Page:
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Lawskills.com Georgia Caselaw
SMITH v. MILLIKEN & COMPANY.
76428.
BEASLEY, Judge.
Employment discrimination. Fulton Superior Court. Before Judge Eldridge.
Smith appeals the judgment entered in his non-jury trial of his claim under the Georgia Equal Employment For The Handicapped Code, OCGA Title 34, Chap. 6A, Ga. L. 1981, p. 1803, et seq. The sole basis of his appeal is the denial of a jury trial.
Smith, a quality control/personnel manager for Milliken, developed Ankylosing Spondyltis (AS) in January 1985. As a result of his illness, a degenerative disease of the spine, he developed difficulty performing manual tasks and lost a good deal of time from work due to medical treatment.
On February 28, 1986, Milliken dismissed Smith due to claimed insubordination in not attending a meeting he was directed to attend. Smith contends the real reason was prohibited discrimination due to his handicap.
Smith prayed in his complaint only for "back pay . . . from the date of termination through the date of the award, plus interest, as well as court costs and reasonable attorney fees. . . ."
Although not in the record, it is apparently undisputed that Smith sought a jury trial which Milliken opposed. The trial court ruled that the action "under OCGA 34-6A-6 (a) (b) is a nonjury matter because such action was unknown at common law, did not arise from a common law right and requires the Court to exercise its injunctive powers, and therefore does not come within any State or federal constitutional rights to jury trial in civil cases."
We transferred the case to the Supreme Court under Ga. Const. 1983, Art. VI, Sec. VI, Par. III (2) but it returned it, stating that the case is within our exclusive jurisdiction.
1. To the degree that Smith based his claim below on the Federal Seventh Amendment, the court's ruling was correct in that it does not apply to suits in state courts. Butler v. Claxton, 221 Ga. 620, 621 (146 SE2d 763) (1966); LaBarre v. Payne, 174 Ga. App. 32, 33 (1) (329 SE2d 533) (1985).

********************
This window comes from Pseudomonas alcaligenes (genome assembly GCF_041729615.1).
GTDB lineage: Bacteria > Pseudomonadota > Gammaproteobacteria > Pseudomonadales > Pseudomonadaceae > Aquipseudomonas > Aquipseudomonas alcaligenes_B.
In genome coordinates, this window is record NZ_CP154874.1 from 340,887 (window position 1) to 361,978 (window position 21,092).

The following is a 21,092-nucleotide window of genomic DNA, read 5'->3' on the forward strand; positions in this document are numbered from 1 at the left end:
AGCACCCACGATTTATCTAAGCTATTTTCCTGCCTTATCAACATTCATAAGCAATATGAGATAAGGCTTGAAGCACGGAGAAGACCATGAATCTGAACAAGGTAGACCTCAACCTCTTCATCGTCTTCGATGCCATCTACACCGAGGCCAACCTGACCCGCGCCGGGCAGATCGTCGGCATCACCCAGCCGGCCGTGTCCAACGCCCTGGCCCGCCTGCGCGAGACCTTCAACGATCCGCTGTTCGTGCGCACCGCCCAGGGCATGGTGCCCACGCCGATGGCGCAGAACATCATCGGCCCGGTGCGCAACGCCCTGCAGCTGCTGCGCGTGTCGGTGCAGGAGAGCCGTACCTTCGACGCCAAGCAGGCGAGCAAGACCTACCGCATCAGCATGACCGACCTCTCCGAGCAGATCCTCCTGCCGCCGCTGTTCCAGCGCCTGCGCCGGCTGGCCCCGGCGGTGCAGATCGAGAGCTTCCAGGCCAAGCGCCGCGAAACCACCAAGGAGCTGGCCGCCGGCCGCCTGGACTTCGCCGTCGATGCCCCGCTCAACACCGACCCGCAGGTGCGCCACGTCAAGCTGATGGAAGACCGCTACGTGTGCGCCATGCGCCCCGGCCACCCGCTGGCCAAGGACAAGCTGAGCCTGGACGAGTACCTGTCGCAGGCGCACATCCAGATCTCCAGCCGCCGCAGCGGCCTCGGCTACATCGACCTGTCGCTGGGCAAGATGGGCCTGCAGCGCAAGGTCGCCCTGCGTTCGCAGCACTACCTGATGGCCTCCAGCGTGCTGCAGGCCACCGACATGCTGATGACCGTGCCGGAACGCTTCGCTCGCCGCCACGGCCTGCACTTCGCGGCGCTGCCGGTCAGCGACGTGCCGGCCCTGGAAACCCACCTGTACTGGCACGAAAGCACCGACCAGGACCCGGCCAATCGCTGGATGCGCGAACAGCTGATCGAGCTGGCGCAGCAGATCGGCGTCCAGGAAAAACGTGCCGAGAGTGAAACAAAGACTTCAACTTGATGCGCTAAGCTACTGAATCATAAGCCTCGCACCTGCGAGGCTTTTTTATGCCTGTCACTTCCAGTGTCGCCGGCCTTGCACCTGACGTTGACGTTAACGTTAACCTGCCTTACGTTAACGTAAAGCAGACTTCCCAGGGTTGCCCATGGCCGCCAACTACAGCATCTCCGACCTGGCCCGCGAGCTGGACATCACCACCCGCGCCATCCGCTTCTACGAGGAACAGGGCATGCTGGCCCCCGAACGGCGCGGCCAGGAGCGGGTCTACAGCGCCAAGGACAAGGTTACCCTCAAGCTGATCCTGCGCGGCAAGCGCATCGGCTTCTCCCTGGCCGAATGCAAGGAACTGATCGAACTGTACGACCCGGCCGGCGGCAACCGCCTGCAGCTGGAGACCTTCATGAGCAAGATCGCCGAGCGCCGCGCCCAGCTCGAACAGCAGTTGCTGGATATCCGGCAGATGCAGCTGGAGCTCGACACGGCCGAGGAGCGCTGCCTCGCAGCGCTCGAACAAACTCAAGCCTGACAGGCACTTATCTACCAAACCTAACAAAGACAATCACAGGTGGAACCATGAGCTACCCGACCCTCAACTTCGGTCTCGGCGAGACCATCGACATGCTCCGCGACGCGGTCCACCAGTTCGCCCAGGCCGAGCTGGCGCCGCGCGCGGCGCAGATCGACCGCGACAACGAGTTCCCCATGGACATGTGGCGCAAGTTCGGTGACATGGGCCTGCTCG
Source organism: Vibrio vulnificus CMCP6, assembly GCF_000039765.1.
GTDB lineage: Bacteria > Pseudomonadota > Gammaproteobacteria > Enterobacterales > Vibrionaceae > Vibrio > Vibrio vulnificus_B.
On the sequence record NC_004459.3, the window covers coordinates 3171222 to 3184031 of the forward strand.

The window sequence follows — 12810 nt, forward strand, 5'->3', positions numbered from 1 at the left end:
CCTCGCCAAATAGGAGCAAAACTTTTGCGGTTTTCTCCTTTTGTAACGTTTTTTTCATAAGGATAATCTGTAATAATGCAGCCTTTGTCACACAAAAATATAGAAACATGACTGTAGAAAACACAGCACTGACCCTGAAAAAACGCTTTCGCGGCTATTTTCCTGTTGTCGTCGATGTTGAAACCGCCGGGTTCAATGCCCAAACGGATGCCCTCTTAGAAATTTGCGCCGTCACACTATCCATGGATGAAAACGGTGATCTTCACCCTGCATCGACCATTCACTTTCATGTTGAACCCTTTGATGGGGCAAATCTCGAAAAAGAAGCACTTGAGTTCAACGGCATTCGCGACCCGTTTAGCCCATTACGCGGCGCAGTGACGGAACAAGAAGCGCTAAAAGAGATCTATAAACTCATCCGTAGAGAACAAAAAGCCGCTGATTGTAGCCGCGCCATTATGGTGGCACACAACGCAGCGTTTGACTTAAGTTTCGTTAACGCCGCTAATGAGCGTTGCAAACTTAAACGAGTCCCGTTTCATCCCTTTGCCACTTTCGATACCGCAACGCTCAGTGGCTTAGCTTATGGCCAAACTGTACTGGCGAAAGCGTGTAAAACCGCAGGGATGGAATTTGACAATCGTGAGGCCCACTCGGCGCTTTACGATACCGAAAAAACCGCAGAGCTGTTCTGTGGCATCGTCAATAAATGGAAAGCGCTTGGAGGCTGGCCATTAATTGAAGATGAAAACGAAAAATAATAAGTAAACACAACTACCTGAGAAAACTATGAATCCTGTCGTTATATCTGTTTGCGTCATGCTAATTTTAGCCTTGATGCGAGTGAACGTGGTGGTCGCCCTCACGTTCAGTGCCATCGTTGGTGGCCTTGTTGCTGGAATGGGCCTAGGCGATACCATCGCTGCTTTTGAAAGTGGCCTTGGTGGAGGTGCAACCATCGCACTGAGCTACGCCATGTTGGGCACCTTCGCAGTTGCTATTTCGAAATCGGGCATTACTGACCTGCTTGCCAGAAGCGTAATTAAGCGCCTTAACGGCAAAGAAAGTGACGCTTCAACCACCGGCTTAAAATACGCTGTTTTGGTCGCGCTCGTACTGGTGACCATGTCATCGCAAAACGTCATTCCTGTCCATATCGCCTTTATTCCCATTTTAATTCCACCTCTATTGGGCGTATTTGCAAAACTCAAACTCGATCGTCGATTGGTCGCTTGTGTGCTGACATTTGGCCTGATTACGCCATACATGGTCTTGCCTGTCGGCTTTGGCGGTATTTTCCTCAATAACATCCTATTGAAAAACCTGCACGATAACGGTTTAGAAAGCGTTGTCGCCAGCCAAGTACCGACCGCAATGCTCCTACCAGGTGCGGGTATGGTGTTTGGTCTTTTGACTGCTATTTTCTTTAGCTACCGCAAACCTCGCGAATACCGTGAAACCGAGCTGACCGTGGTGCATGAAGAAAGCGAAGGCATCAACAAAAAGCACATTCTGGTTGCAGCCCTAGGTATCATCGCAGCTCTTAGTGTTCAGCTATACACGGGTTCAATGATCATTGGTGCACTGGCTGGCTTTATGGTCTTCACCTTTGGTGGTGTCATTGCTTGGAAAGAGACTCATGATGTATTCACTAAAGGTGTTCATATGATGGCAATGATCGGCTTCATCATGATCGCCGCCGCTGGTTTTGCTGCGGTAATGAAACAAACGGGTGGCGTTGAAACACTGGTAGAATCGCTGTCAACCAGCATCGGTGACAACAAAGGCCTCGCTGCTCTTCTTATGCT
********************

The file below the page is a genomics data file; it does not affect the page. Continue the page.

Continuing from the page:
2. OCGA 9-11-38 provides that "[t]he right of trial by jury as declared by the Constitution of the state or as given,, by a statute of the state shall be preserved to the parties inviolate.
Ga. Const. Art. I, Sec. I, Par. XI provides that "[t]he right to trial by jury shall remain inviolate, except that the court shall render judgment without the verdict of a jury in all civil cases where no issuable defense is filed and where a jury is not demanded in writing by either party." This right has been contained in the Constitution with only minor changes in wording since the Georgia Constitution of 1789 where it appeared in Art. IV, Sec. III. Strange v. Strange, 222 Ga. 44, 45 (1) (148 SE2d 494) (1966).
OCGA 9-11-40 (b) allows the court sitting without a jury to "hear and determine by interlocutory or final judgment any matter or issue where a jury trial is not required or has been waived."
The Supreme Court's retransfer is an adjudication that there is no equity jurisdiction in this case. Carter v. State, 93 Ga. App. 12, 14 (1) (90 SE2d 672) (1955); see Matuszczak v. Kelly, 233 Ga. 914, 915 (1) (213 SE2d 875) (1975); Boze v. Atlanta Veterans Transport, 218 Ga. 274 (127 SE2d 466) (1962). We construe it as ruling that the instant case involves only the legal issue of back pay, not any equitable issue such as injunction. Matthews Group &c. v. Wages, 180 Ga. App. 151, 152 (1) (348 SE2d 695) (1986); Alexie, Inc. v. Old South Bottle Shop, 179 Ga. App. 190 (345 SE2d 875) (1986). This does not, however, entitle Smith to trial by jury. The Georgia constitutional provision merely guarantees "the continuance of the right unchanged as it existed either at common law or by statute in the particular State at the time of the adoption of the constitution." Metropolitan Cas. Ins. Co. v. Huhn, 165 Ga. 667, 672 (2) (142 SE 121) (1927); Strange, supra.